Lack of ambulance cover in Weston ‘playing with people’s lives’

PUBLISHED: 07:50 28 July 2017 | UPDATED: 08:40 28 July 2017

jean-marie guyon

The ambulance service has been accused of ‘playing with people’s lives’ by its own workers, who say as few as two ambulances are covering Weston and its surrounding villages at night.

South Western Ambulance Service NHS Trust (SWASFT) has recently changed rotas for staff and emergency vehicles, prompting employees to hit out at the high demand they are facing.

Staff describe the service as ‘a joke’ and say the people of Weston ‘deserve better’ as they recount leaving sick people waiting for hours before help arrived.

The recent temporary overnight closure of Weston General Hospital’s A&E department has put more pressure on the service, as patients must now be taken to Bristol or Taunton, but SWASFT insists there is adequate cover in North Somerset.

It says changes will ‘improve patient experience’ but a paramedic and emergency medical technician (EMT) say times are so tough staff with almost 30 years’ experience are leaving to become bus drivers.

The ambulance service has reviewed its rotas.The ambulance service has reviewed its rotas.

MORE: 82-year-old waits two hours for ambulance on freezing road after falling and breaking his pelvis.

Staff concerns

The workers – who asked to remain anonymous for fear of reprisals – said they will spend almost an entire shift in Bristol, despite being assigned to cover Weston at night while the town’s A&E is now temporarily closed.

Ambulance employees told the Mercury Weston’s people ‘deserve better’ and fear the town’s new temporary overnight A&E closure is ‘dangerous’.

SWASFT protocols state any ambulance which leaves its area is sent straight back, unless it is the closest vehicle to a time-critical and life-threatening incident.

One paramedic said: “When we get into Bristol you won’t see us again, we will be called back to Bristol jobs.

“The only way we are going to get back to Weston, or Nailsea, is if they have got a P1 call, which is the highest priority you can get.

“They are playing with people’s lives – there’s no doubt about it.

MORE: Weston General Hospital announces overnight A&E closure.

“It’s really poor for the people of Weston – the area is growing all the time.

“We have had people left on the floor for two to three hours at a time, people lying down with a broken hip freezing. That, to the ambulance service, is a low-priority call-out.

“The ambulance service is a joke. They are not worried about you, the public, or their staff; they are just worried about target times.”

One EMT said: “The public seem to think there are a lot of ambulances in Weston, but there’s not.

“People living in Weston and the villages aren’t getting the cover they deserve.

“We have left people waiting hours and they don’t understand why… there’s two or three ambulances in Weston overnight.”

MORE: Weston General Hospital A&E closure – everything you need to know.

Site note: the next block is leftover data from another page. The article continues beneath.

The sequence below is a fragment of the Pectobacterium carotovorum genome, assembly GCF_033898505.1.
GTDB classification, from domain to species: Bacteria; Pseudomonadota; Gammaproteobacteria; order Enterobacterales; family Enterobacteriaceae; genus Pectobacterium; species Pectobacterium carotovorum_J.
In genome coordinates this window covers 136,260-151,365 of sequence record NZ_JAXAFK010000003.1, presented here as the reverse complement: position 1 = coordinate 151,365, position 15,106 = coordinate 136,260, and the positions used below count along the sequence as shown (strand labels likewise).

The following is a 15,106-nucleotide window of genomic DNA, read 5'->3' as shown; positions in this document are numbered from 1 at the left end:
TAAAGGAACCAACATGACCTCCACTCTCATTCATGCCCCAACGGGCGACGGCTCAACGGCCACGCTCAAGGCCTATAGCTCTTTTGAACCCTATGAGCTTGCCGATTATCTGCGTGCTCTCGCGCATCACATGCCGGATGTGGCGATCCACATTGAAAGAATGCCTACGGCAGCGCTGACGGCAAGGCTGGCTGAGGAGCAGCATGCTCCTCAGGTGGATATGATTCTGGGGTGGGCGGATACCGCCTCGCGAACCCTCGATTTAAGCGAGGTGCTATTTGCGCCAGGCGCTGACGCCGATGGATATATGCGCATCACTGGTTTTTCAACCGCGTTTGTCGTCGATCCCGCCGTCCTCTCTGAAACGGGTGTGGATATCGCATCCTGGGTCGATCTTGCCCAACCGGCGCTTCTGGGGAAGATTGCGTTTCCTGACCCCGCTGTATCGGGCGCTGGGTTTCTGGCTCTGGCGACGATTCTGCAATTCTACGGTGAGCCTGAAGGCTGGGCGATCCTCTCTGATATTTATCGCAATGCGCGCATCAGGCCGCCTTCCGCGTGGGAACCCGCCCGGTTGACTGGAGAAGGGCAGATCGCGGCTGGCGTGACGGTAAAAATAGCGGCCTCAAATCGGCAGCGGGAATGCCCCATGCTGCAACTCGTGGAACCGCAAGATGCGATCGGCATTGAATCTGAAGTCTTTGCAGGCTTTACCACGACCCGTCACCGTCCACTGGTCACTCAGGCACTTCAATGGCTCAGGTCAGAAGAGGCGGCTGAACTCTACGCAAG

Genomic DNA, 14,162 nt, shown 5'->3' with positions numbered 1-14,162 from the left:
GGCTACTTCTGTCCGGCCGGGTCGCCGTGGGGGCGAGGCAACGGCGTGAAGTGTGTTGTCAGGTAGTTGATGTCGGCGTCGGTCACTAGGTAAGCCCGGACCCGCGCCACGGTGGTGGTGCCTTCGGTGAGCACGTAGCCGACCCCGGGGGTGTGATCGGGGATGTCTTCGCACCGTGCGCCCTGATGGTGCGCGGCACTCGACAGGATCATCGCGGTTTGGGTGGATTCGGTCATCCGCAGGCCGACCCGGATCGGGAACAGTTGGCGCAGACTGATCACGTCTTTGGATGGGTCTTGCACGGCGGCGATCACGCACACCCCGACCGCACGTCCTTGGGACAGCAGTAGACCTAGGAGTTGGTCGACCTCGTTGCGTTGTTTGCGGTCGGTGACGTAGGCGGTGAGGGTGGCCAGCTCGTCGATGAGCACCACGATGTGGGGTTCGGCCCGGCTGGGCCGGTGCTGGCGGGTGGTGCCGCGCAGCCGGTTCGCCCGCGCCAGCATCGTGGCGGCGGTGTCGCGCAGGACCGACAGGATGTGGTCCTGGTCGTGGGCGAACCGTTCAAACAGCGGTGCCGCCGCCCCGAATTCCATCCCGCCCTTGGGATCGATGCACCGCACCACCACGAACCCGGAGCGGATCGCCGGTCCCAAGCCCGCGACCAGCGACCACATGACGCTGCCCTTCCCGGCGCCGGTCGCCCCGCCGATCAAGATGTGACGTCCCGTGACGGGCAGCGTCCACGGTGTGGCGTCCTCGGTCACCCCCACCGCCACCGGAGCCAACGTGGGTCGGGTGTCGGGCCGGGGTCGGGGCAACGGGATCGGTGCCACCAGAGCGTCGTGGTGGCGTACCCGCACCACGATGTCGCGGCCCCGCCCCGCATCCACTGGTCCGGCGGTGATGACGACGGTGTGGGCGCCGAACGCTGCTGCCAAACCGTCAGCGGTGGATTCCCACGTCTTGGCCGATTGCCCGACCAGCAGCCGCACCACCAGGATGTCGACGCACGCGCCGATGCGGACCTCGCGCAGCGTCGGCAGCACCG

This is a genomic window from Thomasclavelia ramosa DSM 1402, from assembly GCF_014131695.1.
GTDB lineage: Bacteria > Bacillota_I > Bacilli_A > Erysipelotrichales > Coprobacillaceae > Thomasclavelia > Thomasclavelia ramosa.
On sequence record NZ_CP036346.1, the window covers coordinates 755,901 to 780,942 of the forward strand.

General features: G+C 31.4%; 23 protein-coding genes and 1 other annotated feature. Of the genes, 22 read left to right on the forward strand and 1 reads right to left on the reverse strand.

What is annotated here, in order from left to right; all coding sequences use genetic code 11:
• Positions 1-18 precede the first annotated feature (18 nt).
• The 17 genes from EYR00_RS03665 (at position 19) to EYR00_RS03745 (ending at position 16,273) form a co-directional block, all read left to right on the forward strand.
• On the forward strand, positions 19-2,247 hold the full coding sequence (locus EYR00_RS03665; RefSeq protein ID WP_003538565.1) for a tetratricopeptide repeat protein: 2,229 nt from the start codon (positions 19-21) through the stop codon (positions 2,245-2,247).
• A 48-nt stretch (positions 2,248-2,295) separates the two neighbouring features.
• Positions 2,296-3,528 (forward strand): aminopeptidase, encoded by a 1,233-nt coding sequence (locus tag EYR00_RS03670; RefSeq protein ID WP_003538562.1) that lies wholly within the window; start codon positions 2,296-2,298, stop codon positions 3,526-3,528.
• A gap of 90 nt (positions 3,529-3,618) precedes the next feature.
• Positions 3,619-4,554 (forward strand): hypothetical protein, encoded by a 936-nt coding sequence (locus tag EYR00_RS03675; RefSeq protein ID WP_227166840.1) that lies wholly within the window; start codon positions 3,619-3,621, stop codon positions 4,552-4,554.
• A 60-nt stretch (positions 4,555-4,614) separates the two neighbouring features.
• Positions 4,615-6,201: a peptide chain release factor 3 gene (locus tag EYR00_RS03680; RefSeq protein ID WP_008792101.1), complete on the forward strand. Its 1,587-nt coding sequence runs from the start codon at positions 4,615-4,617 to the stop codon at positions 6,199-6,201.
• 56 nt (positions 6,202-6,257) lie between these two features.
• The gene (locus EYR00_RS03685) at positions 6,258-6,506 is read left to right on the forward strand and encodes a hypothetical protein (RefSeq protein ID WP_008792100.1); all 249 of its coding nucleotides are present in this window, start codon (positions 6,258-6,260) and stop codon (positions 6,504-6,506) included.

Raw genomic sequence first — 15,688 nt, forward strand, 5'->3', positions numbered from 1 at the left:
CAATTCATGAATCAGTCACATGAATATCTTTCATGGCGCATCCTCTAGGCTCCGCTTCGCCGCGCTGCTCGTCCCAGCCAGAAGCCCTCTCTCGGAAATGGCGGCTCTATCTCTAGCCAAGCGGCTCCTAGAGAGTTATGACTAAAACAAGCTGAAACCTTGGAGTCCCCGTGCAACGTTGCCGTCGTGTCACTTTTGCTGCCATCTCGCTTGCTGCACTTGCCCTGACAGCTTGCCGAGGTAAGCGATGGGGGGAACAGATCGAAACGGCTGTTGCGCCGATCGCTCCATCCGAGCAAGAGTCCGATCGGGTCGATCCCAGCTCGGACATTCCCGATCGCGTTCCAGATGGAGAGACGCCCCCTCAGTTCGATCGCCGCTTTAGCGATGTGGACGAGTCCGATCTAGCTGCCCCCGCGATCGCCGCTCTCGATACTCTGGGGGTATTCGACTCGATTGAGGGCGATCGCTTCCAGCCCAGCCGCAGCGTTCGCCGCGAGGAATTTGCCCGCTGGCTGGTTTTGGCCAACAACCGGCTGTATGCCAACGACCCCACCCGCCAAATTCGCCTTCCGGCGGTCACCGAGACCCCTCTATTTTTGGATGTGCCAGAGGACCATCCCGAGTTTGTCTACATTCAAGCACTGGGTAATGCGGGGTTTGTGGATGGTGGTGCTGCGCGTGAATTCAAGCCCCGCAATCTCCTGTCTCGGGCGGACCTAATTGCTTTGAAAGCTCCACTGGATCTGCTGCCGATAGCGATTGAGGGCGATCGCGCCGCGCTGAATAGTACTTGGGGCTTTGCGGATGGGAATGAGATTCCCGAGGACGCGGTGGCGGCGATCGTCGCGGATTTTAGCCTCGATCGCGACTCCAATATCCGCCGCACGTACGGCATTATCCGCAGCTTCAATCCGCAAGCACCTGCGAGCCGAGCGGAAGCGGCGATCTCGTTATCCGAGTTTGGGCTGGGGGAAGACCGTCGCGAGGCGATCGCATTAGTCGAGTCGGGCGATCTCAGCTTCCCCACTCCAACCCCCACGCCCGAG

MP’s concerns

Weston’s MP John Penrose agreed the overnight A&E closure has had an impact on ambulances.

He said: “It puts more strain on the service.

“What happens if we are systematically shipping people out of Weston to Bristol and Taunton, is ambulances end up in the wrong places and are not in Weston when we need them.

“At the moment they are hitting their performances targets for the most serious, life-threatening conditions.

“There is a danger ambulances may stay in Bristol more often if they are shipping people up and down the M5 in the middle of the night.”

Ambulance service denies issues

SWASFT rolled out a review of its rotas in North Somerset on July 3, the day before Weston’s A&E was closed overnight on safety grounds.

Its spokesman refuted the workers’ claims saying there are more than two ambulances covering Weston at night, but would not reveal any figures.

They said the rota review means there are now double-crewed ambulances on for an extra 26 hours each day in North Somerset, and added: “(It was undertaken) so we can provide an improved patient experience, making sure the right resources are in the right place at the right time to meet the growing public demand for our services and manage peak times in activity.

“Evidence shows patients with the most serious time-critical, life-threatening injuries have improved response times and ambulance resources stay local more of the time.”

Hospital boss happy with ambulance cover

The hospital’s chief executive James Rimmer says the changes the ambulance service have made in recent weeks have been positive, given the A&E is shut from 10pm-8am each day as a temporary measure at the moment.

Speaking at a Weston Town Council meeting on Monday, he said the service is ‘coping well’, and was satisfied extra services had been put on in the afternoon and overnight to meet demand.

MORE: Weston General Hospital’s bosses quizzed on A&E closure.

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